How can we protect and preserve the biodiversity of our planet while curbing and mitigating the effects of climate changeand ensuring accessto safe water and healthyfood for all? The answeris one: regenerating and recovering our bond with nature. On May 22nd, Biodiversity Day, we celebrate the diversity of life forms present on planet Earth, in cluding the wide variety of plants, animals, insects, and microorganisms that exist, such as genetic differences within each species and the variety of ecosystems and the multiple interactions they harbor. According to the UN, human activityhas already alteredthree-quarters of the Earth’s environment and about 66% of the marine environment, and according to the latest report of the Intergovernmental Platform on Biodiversity and Ecosystem Services (IPBES), more than one million animal and plant species are in danger of extinction. The main global factors driving biodiversity loss are directly linked to the current model of productive development such as climate change, the introduction of invasive species, overexploitation of natural resources, loss of species habitats, pollution and urbanization. All of them are articulated in a downward spiral that is leading to the collapse of the world as we know it and putting all forms of life at risk, including our own. The loss of biodiversity damages the functioning of ecosystems, makes them more vulnerable to disruption, and undermines their ability to provide the services that humanity requires. The consequences are radical changes in the distribution of ecosystems and species, which in turn, further feedback the effects of climate change: rising sea level, disappearance of glaciers and large coral reefs,unpredictable and extremeweather events like droughts and storms … without biodiversity, there is no possible way out of the socio-environmental crisis we are experiencing, with its many associated challenges: safeguarding health, food security, accessto safe water, among others. To ensure that all human beings live in a more sustainable world, the protection and preservation of all ecosystems, as well as the biological diversity that inhabit them, is a necessary and nonnegotiable condition. In the world, more than 3,000 million people depend on marine biodiversity and coastline to survive, and another 1,600 million depend on forests. It seems unusual to have to say and repeat something so basic, but it is not without necessity in the times we live in: to preserve all the species of the Earth is vital to guarantee our own survival. Species extinction has serious impacts on ecosystems, which can lose their functions by eliminating species that are the links of food chains. In turn, these imbalances generated in the trophic chains can lead from the appearances of pests to the destruction of very large plant areasor even entire ecosystems. It is necessary to realize that the extinction of species threatens our own survival by endangering our food, our health or our well-being, the possibility of obtaining medicines, raw materials, air, and pure water.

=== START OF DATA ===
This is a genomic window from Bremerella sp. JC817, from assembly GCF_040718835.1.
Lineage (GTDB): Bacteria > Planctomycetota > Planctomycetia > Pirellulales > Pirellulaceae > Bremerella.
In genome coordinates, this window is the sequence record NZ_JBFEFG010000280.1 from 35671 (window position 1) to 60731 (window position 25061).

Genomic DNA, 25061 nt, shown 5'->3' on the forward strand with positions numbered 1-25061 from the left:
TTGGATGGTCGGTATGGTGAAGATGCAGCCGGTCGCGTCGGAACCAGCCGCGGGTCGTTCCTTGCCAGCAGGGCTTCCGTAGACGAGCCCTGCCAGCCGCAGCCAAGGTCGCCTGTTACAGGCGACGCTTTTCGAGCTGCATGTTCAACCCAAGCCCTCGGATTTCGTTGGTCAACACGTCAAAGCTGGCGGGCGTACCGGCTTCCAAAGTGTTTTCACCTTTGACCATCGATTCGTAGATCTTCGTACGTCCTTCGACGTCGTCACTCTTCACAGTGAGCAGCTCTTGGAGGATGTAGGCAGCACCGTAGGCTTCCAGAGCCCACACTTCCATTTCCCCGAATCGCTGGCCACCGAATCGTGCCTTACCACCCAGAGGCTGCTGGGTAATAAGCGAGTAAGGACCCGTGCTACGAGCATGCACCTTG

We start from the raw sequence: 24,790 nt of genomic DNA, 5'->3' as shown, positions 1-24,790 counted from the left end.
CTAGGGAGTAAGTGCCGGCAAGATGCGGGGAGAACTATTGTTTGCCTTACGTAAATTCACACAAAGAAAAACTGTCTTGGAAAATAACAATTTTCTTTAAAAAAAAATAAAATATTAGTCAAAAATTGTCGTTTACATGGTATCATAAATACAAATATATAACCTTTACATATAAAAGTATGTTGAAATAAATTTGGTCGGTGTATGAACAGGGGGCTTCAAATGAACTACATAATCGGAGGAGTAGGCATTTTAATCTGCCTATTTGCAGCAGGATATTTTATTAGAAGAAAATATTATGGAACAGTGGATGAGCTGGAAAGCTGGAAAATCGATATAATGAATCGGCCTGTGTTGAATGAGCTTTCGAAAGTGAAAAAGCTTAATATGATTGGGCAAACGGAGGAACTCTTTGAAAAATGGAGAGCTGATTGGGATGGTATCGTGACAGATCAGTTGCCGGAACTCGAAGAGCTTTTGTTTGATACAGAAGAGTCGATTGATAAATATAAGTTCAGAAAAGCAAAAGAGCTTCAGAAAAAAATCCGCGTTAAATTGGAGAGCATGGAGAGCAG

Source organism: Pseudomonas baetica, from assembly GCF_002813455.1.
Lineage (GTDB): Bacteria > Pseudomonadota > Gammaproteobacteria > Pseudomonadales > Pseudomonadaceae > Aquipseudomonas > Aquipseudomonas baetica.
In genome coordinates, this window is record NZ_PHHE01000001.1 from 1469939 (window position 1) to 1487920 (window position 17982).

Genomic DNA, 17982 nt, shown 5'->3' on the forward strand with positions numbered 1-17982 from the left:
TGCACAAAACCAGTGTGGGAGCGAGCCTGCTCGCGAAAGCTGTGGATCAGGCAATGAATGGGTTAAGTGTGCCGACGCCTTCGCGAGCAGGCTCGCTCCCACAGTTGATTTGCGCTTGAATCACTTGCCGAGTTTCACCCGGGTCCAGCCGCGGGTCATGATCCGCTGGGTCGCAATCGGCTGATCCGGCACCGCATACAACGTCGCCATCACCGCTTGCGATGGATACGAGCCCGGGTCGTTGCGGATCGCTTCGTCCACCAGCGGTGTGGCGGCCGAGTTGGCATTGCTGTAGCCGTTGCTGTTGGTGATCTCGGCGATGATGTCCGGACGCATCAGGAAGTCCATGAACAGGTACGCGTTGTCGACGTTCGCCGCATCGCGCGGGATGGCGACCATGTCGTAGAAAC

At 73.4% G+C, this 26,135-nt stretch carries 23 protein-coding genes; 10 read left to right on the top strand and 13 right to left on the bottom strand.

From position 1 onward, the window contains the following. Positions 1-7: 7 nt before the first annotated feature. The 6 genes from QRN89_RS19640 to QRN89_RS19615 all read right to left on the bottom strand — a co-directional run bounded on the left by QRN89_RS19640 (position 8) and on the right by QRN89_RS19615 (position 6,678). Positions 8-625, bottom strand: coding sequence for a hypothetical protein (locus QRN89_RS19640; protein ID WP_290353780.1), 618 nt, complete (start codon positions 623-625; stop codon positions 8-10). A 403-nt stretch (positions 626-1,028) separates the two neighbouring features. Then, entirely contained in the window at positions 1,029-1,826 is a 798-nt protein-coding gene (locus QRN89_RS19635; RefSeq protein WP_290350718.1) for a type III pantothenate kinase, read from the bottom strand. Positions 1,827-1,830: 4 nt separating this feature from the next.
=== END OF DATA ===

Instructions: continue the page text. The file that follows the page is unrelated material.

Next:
How can we protect and preserve the biodiversity of our planet while curbing and mitigating the effects of climate changeand ensuring accessto safe water and healthyfood for all? The answeris one: regenerating and recovering our bond with nature.